Mystery of the Muzzled Scientists
In reading this heading, ‘The mystery of the muzzled scientists,’ I wonder how many readers would be put in mind of the game Clue—‘Colonel Mustard in the library with a wrench’. My mind tends to run in the direction of the absurd, particularly when I am dealing with surrealistic political nonsense. Many would not call this a mystery at all. It is abundantly clear that the Harper government is refusing to allow media interviews with scientists working in the Government of Canada. The mystery is twofold: why? And on whose orders?
It started years ago, when John Baird, now Minister of Foreign Affairs, was Minister of Environment. That was the first time a directive came down from the Minister’s office to say that no Environment Canada personnel could speak to the media without the minister’s permission. I remember it well, as friends in the department told me the weather service folks in Toronto didn’t know what to do about an approaching blizzard. Were they allowed to use the storm warning system, or did they need Baird’s permission?
The muzzling of government scientists now extends to communication with Members of Parliament. I asked a colleague in DFO a fairly innocuous question by email a few months ago. The reply explained that, now that I was an MP, he would need permission to respond. He promised to let me know when he had the ‘all clear.’ I imagine I will never hear from him again.
The mystery is now the muzzling of scientists whose work has already been published in peer reviewed journals. In July, DFO scientist, Dr Kristi Miller, whose work on viruses linked to fish farms affecting salmon had been published in the internationally prestigious journal Science, was barred from speaking to reporters. Science had sent a note promoting interviews with Dr Miller to 7,400 reporters worldwide, without imagining her own government would issue a gag order. Later at the Cohen Commission, she testified that she did not know when the ban, imposed by the Privy Council Office, would be lifted.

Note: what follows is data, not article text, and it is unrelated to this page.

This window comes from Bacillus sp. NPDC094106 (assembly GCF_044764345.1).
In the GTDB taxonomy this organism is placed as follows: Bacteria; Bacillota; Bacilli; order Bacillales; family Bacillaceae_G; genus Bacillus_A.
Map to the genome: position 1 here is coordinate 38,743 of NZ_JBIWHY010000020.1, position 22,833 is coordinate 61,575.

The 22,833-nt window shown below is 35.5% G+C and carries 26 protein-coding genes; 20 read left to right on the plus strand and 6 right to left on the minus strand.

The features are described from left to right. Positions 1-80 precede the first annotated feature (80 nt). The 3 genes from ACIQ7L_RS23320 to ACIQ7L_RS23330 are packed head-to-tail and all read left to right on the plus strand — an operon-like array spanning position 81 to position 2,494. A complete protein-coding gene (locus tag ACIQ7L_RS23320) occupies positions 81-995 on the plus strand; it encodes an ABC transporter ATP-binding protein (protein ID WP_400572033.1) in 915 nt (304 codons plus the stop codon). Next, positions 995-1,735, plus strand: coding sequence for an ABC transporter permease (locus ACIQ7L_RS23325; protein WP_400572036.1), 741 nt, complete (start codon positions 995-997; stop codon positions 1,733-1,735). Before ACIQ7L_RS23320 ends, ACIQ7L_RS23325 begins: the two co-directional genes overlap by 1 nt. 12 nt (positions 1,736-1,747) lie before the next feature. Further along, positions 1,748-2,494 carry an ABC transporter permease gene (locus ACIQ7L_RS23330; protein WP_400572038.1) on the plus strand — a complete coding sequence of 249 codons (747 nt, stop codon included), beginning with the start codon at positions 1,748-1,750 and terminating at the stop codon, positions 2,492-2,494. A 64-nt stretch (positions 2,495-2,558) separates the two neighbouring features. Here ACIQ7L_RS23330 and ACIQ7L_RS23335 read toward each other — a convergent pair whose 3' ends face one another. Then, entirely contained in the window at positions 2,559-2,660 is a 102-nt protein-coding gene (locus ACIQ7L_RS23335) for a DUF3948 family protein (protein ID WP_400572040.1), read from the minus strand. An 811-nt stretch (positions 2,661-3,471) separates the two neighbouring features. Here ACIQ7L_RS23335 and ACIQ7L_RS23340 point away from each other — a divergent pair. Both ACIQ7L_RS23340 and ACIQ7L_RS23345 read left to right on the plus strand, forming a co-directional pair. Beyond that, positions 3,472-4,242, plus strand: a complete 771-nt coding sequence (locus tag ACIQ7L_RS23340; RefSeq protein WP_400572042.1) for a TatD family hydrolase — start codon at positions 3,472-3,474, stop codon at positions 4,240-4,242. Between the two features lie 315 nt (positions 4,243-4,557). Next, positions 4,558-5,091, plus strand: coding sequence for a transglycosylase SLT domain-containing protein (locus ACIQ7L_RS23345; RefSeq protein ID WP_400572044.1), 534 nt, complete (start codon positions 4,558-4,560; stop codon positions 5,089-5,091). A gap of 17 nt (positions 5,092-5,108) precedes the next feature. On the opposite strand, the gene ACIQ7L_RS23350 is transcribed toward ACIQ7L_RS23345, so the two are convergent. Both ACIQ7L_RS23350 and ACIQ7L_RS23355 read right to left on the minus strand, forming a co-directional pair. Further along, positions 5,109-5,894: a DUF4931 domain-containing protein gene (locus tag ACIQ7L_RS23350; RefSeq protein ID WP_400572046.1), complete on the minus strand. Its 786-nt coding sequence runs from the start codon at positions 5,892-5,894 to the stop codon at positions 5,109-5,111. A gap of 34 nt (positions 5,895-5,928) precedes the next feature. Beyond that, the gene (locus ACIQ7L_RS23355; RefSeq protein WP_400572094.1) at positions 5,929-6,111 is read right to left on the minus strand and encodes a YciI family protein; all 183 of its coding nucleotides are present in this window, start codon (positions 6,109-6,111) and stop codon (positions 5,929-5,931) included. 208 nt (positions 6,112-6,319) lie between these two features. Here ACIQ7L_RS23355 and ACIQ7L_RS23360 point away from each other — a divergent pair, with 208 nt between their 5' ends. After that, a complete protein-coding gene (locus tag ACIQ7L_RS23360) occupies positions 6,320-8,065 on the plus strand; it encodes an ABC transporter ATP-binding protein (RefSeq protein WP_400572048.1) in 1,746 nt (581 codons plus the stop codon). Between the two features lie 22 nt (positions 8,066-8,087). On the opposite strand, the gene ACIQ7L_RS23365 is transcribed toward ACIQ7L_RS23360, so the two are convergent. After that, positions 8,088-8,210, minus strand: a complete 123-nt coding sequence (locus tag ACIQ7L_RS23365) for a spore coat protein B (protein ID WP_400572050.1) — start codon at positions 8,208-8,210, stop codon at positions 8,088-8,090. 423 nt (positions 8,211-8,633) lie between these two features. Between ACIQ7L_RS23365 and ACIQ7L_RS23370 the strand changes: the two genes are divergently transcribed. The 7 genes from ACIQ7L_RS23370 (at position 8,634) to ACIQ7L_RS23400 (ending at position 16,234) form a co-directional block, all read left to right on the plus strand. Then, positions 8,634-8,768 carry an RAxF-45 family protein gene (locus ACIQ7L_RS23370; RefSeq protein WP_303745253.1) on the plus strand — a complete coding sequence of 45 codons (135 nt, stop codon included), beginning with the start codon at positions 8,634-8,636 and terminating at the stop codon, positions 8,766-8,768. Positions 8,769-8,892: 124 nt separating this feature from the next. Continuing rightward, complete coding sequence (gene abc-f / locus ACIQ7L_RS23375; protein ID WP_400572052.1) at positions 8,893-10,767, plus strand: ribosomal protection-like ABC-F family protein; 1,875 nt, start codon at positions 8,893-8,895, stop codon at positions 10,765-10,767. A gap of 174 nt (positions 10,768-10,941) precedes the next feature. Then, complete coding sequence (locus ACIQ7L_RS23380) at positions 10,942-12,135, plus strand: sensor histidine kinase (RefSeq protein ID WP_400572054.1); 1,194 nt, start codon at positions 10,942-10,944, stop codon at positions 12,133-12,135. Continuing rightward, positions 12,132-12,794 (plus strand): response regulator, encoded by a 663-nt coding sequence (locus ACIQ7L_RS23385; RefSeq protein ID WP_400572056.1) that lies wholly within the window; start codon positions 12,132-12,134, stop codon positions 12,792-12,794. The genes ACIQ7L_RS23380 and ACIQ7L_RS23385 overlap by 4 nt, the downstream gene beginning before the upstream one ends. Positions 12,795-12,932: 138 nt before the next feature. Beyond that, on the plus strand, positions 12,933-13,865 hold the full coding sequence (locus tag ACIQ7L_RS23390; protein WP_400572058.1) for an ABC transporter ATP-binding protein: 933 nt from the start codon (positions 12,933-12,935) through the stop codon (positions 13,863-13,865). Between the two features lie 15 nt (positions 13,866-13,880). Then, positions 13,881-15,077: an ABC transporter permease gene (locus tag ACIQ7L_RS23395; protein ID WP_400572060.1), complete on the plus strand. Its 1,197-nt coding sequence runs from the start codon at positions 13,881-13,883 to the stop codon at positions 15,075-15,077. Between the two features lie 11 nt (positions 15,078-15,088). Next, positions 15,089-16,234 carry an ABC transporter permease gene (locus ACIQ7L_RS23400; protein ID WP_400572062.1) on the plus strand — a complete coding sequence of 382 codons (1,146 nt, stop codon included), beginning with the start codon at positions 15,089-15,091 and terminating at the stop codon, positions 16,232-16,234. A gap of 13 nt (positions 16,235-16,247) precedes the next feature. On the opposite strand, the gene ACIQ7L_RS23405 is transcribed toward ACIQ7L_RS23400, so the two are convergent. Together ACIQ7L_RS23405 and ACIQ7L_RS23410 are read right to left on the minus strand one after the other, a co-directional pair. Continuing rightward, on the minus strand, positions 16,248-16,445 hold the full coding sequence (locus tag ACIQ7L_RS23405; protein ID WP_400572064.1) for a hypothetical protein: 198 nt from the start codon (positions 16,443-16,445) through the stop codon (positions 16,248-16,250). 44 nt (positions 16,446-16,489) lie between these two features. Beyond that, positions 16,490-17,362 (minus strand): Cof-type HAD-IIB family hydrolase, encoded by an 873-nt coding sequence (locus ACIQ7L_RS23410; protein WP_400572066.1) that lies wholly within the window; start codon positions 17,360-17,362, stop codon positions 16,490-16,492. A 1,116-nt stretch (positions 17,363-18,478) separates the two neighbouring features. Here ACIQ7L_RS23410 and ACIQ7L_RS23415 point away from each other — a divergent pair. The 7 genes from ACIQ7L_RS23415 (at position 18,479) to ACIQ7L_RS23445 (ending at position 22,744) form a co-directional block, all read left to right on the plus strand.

Since the House began sitting in September, several issues have come up about journalistic access to government scientists. Once again, the most bizarre bans relate to research that has already been published. On October 2, the online version of Nature, an internationally respected peer-reviewed journal, published the work of multiple researchers from around the world, with the disturbing news that an ozone hole had opened up above the Arctic for the first time. Back in the 1980s, the world mobilized to phase out ozone-depleting substances when an ozone hole began appearing seasonally, and growing, over the Antarctic, but this report was of the first ever Arctic hole in the ozone layer. One of the lead authors, Dr David Tarasick, works at Environment Canada. Numerous journalists, including Bob McDonald, host of CBC’s Quirks and Quarks, attempted to arrange an interview with Dr Tarasick. Margaret Munro at Postmedia sent me a copy of the email she received form the communications branch at Environment Canada: ‘An interview cannot be arranged.’